Alfred Tzaut (1868-1938) was a controversial founding director of the Swiss Institute for Accident Insurance (Suva) and was responsible for an unpopular set of restrictive premium and expenditure policies in the 1920s and early 1930s.
Tzaut stemmed from a bourgeois family in Lausanne. His father was a mathematics professor. Tzaut took a degree in engineering and went abroad, where he worked in railway tunnel projects in South America. When he returned, he opened his own engineering firm in Lausanne. He first dealt with occupational social provision in his capacity as employer. In 1909, he assumed became chair of the Assurance Mutuelle Vaudoise – a cooperative insurance fund established in Lausanne in 1895. In 1912 he campaigned against the planned the health and accident insurance LAW(KUVG), the legal basis for the planned Swiss Institute for Accident Insurance (Suva). He was among prominent welfare state critics who rejected welfare state schemes and regulations for federalist reasons as well as due to concerns that the state would intervene in the business of private health funds. The KUVG was nonetheless accepted with a relatively close majority of 54 percent. All cantons in Western French-speaking Switzerland rejected the proposal – including Vaud with a no vote amounting to 73 percent.
Shortly afterwards, the newly constituted Suva administrative board appointed Tzaut as the first director of the Institute – much to the surprise of many contemporaries. There were tactical reasons for Suva having granted management of the Institute to a professed opponent to the welfare state. The officials at Suva were aware that their institution would be unpopular to many: among private insurers which had been crowded out of the accident insurance market, among employers who feared state intervention in their day-to-day business, as well as among workers who often saw payroll contributions as hidden wage cuts. Tzaut was tasked with appeasing at least some of the opposition by way of a conservative, employer-friendly approach. However, Tzaut’s relationship with workers who were also represented on the Suva administrative board remained strained for many years. Trade union representatives in the administrative board had unsuccessfully voted against Tzaut’s appointment in 1913.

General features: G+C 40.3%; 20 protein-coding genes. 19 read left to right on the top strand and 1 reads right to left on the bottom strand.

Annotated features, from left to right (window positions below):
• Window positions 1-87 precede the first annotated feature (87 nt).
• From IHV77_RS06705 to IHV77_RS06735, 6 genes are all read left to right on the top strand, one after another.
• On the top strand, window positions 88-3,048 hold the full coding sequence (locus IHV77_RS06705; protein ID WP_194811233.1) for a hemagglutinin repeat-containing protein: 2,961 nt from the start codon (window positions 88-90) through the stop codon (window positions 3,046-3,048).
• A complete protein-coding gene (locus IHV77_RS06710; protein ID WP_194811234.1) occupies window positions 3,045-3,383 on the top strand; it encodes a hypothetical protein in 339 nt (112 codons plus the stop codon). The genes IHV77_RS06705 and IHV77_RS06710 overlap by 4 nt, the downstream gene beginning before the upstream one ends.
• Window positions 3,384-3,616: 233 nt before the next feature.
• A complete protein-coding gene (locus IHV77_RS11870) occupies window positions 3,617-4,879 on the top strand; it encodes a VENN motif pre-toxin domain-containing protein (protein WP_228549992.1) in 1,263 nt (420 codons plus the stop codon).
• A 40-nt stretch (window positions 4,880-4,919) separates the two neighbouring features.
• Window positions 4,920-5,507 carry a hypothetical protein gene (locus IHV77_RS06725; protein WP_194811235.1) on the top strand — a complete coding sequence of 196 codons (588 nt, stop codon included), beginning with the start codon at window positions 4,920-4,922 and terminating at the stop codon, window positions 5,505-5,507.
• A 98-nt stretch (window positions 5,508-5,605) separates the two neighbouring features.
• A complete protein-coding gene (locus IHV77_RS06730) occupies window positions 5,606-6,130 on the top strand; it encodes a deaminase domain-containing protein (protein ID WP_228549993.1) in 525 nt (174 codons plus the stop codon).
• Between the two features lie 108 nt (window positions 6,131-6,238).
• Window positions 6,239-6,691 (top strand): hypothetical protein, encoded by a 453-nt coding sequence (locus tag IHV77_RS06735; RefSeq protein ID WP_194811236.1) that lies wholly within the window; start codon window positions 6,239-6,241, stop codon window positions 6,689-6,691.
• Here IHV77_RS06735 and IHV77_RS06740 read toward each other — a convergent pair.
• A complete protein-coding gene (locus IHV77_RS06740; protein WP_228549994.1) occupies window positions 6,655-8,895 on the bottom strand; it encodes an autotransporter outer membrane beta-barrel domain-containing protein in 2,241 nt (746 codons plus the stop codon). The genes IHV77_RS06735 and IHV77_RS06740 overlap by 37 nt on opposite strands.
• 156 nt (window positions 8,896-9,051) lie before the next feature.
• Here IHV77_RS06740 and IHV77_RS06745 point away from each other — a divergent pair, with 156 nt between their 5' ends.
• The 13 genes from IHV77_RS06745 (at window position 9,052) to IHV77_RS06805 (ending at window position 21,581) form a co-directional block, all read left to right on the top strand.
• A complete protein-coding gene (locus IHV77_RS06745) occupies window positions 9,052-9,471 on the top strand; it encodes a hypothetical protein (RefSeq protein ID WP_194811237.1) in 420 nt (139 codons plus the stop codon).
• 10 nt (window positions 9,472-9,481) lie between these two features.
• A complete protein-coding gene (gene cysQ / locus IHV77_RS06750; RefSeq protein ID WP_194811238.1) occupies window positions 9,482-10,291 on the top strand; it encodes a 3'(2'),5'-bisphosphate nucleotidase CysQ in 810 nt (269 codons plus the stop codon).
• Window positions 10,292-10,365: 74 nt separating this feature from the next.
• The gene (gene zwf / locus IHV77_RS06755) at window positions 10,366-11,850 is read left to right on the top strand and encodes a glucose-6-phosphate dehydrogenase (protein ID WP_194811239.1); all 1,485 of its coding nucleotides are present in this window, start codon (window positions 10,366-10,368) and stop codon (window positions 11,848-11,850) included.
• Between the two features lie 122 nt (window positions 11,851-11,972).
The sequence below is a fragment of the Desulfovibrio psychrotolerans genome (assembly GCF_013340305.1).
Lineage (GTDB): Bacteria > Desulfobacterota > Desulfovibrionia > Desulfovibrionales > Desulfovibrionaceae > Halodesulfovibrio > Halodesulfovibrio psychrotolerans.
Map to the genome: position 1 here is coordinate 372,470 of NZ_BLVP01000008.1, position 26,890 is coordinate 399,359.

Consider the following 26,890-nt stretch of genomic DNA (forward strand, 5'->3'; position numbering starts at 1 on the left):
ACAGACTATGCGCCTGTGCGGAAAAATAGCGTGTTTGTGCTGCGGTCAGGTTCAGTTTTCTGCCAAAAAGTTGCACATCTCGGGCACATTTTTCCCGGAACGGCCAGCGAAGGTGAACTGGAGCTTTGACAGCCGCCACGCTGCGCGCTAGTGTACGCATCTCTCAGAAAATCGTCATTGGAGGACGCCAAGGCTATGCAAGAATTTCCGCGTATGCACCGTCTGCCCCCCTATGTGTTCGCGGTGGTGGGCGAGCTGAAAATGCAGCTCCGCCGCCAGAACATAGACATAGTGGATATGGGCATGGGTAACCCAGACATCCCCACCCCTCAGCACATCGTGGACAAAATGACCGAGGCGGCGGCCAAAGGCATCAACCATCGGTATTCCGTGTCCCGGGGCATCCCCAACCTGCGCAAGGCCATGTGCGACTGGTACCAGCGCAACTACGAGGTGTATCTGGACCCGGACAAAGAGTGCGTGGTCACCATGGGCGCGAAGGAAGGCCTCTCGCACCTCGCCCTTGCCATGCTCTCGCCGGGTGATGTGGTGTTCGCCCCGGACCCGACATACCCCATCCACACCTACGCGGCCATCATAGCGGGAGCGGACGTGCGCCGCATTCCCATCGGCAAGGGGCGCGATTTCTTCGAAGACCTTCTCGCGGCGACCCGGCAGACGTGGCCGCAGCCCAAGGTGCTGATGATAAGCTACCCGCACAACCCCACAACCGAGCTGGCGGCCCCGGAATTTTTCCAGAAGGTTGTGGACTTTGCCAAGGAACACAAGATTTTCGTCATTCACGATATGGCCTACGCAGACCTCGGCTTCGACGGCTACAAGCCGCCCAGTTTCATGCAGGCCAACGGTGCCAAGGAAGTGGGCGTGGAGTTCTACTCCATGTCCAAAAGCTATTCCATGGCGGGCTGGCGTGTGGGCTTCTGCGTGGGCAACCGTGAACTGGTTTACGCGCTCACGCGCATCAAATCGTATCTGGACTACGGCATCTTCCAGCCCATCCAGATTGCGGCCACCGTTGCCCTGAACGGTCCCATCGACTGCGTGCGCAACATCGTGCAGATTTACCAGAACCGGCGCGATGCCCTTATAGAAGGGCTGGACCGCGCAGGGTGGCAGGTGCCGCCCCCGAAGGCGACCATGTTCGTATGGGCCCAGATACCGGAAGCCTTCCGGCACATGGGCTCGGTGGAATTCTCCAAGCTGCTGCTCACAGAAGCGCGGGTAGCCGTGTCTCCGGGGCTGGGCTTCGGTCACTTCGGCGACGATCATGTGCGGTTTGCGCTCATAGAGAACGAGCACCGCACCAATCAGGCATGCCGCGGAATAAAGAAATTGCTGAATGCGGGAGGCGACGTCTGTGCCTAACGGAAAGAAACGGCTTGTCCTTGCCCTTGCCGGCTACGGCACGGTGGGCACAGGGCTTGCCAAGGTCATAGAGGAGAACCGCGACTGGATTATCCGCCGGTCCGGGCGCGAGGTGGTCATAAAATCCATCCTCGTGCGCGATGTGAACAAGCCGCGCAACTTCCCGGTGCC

During the first years of Suva, Tzaut – as well as the liberal and business-friendly administrative board president Paul Usteri (1853-1927)– pursued a restrained and somewhat restrictive set of financial and expenditure policies. Upon its foundation, Suva set its premium tariffs relatively high, while it held back on benefits as much as it could. It therefore accumulated substantial reserves in the 1920s, which it only reluctantly passed back onto its policyholders. However, these policies proved to be wise for Suva during the global economic crisis after 1930. The institute survived the crisis relatively unscathed and without any major increases to premiums. As director Tzaut particularly focused on accident prevention. This policy, which increased the accountability of employers, also led to a normalisation of relations between Tzaut and trade unions. In addition, Tzaut was a noted international figure during the interwar period, especially as a Swiss representative in the International Labour Organisation and as a member in the International Labour Office’s advisory committee for accident prevention. In 1936, he ceded directorship to his successor, Arnold Bohren.
Literatur / Bibliographie / Bibliografia / References: Lengwiler, Martin (2006), Risikopolitik im Sozialstaat. Die schweizerische Unfallversicherung 1870-1970, Köln.